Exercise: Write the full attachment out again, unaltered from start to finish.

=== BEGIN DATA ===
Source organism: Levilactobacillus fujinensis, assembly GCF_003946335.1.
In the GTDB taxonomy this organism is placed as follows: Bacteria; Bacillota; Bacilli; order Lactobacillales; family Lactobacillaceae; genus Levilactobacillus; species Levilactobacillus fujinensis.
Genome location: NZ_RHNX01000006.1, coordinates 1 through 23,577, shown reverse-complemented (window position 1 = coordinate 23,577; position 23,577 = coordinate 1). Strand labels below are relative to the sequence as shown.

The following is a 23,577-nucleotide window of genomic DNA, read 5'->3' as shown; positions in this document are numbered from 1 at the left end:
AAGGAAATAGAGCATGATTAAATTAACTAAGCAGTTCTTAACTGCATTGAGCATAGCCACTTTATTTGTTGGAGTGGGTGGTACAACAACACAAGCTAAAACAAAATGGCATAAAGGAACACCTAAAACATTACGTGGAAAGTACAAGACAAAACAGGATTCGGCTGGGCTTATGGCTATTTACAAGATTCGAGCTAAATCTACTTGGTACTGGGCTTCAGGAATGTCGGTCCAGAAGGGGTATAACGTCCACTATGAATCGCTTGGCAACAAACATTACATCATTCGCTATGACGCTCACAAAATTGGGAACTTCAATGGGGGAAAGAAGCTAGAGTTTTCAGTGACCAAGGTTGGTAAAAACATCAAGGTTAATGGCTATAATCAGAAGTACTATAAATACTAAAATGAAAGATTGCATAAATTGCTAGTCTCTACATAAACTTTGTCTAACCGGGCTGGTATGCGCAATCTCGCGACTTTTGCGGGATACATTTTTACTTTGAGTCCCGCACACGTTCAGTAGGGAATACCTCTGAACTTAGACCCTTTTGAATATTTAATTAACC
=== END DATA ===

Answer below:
Source organism: Levilactobacillus fujinensis, assembly GCF_003946335.1.
In the GTDB taxonomy this organism is placed as follows: Bacteria; Bacillota; Bacilli; order Lactobacillales; family Lactobacillaceae; genus Levilactobacillus; species Levilactobacillus fujinensis.
Genome location: NZ_RHNX01000006.1, coordinates 1 through 23,577, shown reverse-complemented (window position 1 = coordinate 23,577; position 23,577 = coordinate 1). Strand labels below are relative to the sequence as shown.

The following is a 23,577-nucleotide window of genomic DNA, read 5'->3' as shown; positions in this document are numbered from 1 at the left end:
AAGGAAATAGAGCATGATTAAATTAACTAAGCAGTTCTTAACTGCATTGAGCATAGCCACTTTATTTGTTGGAGTGGGTGGTACAACAACACAAGCTAAAACAAAATGGCATAAAGGAACACCTAAAACATTACGTGGAAAGTACAAGACAAAACAGGATTCGGCTGGGCTTATGGCTATTTACAAGATTCGAGCTAAATCTACTTGGTACTGGGCTTCAGGAATGTCGGTCCAGAAGGGGTATAACGTCCACTATGAATCGCTTGGCAACAAACATTACATCATTCGCTATGACGCTCACAAAATTGGGAACTTCAATGGGGGAAAGAAGCTAGAGTTTTCAGTGACCAAGGTTGGTAAAAACATCAAGGTTAATGGCTATAATCAGAAGTACTATAAATACTAAAATGAAAGATTGCATAAATTGCTAGTCTCTACATAAACTTTGTCTAACCGGGCTGGTATGCGCAATCTCGCGACTTTTGCGGGATACATTTTTACTTTGAGTCCCGCACACGTTCAGTAGGGAATACCTCTGAACTTAGACCCTTTTGAATATTTAATTAACC